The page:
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Explain what "ResourceManager rm=new ResourceManager("HelloWorldGlobed.myRes",typeof(Form1).Assembly);" means

vb.net
private void button1_Click(object sender, System.EventArgs e)
{
ResourceManager rm=new ResourceManager("HelloWorldGlobed.myRes",typeof(Form1).Assembly);
string message=rm.GetString("hello",culture);
MessageBox.Show(message);
}



Hi, im new to .net. i a little bit confuse about this line.
ResourceManager rm=new ResourceManager("HelloWorldGlobed.myRes",typeof(Form1).Assembly);

Particularly "typeof(Form1).Assembly"
can anyone explain to me what that line do? and what that particular parameter mean?
I have a code which is not a form, i not sure what to put inside of typeof().
I guess it's the name of the main class name? im not quite sure.

the code above come from http://www.codeproject.com/csharp/MultiLanguageApplications.asp

 

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Jerry_Pang
Asked:
Jerry_Pang
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1 Solution
 
grayeCommented:
Well, let's start at the beginning....

The ResourceManager class is designed to make it easy for your program to support multiple languages (just one of it's functions).  You could write your program in multiple chunks... using a separate "chunk" for all of the text, graphics, etc for a particular language.  That way... to support additional languages, you'd just have to re-do the resource file.  The .Net Framework already knows how to detect the language of the client PC, and use the correct language resources.   Kinda cool...

Consider the ResourceManager as a database... when you want to get something out of the database, you need to write a query...  in this particular case, the query contains a reference to resource "input file" (the HelloWorldGlobal.myRes part), and the name of the assembly where that resource is stored (the "input file" gets compiled into an assembly... so you need to know it's name).  In this case, rather than call the assembly by name, they used a bit of code to generate the assembly name on-the-fly.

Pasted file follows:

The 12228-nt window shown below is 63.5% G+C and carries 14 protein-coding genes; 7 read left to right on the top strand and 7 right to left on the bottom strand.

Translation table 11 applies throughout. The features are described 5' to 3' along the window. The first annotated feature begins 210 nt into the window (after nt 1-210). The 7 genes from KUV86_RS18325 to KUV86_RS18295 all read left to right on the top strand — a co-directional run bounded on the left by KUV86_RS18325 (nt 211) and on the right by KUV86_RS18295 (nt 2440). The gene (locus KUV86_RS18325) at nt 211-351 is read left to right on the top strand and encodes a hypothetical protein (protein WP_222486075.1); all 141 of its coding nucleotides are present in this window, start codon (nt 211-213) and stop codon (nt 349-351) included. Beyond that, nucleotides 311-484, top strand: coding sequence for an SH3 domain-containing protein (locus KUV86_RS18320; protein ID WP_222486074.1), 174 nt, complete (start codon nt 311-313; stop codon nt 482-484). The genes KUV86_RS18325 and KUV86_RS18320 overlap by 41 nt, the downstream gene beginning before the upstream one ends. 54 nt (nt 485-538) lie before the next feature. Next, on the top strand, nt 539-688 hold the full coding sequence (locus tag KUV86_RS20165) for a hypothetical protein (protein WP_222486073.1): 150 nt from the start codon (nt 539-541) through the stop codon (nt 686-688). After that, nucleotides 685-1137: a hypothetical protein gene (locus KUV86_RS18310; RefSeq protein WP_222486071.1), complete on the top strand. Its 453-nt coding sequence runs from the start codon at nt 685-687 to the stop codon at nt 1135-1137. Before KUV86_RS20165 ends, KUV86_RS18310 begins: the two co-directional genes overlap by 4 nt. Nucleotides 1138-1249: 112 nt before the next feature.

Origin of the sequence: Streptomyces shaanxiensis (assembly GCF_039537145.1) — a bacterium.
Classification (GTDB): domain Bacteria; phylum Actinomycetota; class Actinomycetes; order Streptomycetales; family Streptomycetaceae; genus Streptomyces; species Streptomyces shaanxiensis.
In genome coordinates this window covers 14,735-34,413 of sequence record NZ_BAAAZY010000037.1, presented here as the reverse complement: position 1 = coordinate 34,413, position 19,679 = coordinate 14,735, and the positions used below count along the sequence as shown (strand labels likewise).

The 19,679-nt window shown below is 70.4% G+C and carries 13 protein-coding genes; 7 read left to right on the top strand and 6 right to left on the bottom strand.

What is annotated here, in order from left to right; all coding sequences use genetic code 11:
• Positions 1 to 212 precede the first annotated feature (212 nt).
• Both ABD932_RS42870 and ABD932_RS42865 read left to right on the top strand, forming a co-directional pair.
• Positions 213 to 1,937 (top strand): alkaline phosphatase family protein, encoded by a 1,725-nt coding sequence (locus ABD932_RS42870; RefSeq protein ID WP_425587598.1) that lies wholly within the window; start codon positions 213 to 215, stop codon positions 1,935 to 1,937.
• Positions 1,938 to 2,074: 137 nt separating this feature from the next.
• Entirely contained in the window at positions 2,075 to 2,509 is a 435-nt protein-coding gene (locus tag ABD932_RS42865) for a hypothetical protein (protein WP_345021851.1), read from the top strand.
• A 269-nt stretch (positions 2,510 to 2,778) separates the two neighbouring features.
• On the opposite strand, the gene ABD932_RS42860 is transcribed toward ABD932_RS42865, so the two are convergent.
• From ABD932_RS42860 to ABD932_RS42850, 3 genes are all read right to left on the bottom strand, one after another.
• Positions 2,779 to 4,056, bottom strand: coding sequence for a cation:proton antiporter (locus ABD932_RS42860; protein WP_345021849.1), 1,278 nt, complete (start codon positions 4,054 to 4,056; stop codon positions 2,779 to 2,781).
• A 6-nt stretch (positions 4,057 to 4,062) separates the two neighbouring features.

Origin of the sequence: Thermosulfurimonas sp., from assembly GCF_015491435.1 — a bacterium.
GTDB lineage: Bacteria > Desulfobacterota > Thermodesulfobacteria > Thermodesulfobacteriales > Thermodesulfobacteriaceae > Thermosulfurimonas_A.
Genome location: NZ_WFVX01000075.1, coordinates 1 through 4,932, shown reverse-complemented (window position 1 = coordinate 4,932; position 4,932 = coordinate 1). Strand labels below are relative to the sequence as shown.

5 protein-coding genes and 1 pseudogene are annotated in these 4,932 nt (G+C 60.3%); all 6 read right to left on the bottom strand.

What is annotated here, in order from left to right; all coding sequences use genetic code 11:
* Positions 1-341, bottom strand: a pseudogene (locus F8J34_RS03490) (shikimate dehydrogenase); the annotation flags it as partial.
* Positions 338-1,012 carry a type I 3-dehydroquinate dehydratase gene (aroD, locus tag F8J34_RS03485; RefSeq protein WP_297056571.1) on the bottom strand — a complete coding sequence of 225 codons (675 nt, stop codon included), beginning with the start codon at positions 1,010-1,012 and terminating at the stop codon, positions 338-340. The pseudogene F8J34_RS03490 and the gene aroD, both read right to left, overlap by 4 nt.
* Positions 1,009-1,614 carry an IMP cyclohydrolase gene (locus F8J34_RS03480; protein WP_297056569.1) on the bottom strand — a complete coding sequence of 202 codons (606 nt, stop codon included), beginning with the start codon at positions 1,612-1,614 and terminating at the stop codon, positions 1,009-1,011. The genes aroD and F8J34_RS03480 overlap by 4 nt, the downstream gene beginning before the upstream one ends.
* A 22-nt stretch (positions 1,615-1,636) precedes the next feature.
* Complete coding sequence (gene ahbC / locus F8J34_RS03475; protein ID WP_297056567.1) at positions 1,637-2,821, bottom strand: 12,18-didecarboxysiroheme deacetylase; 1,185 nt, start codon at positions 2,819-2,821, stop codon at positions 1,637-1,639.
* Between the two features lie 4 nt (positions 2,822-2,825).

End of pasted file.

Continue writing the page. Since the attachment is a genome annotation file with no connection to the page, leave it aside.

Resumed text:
In VB.Net, it'd be more like this:

Dim rm As New ResourceManager("HelloWorldGlobal.myRes",  [Assembly].GetExecutingAssembly())

...need more?
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Jerry_PangAuthor Commented:
,typeof(Form1).Assembly);
this is for? the current running assembly?


i have a follow up question.

http://www.experts-exchange.com/Programming/Programming_Languages/Dot_Net/Q_21121213.html
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grayeCommented:
Yes it is...  

However, that's actually rather poor coding style.   The more appropriate "style" for would have been:  Assembly.GetExecutingAssembly()

Let's disect the C# code a wee bit further...

         typeof(Form1).Assembly

Form1 is almost certainly a Windows form class.  The typeof() operator just returns the "system type" of it's argument. So typeof(Form1) would return a system type of "WindowsApplication.Form1".   The Assembly method (tacked on the end) returns the name of the assembly where the Form1 is located.

So, to recap... the code gets the "full name" of the Form1 class and then figures out which assembly that class is compiled into.   As you can see, it's rather a long way around to get to the same thing as "GetExecutingAssembly()".
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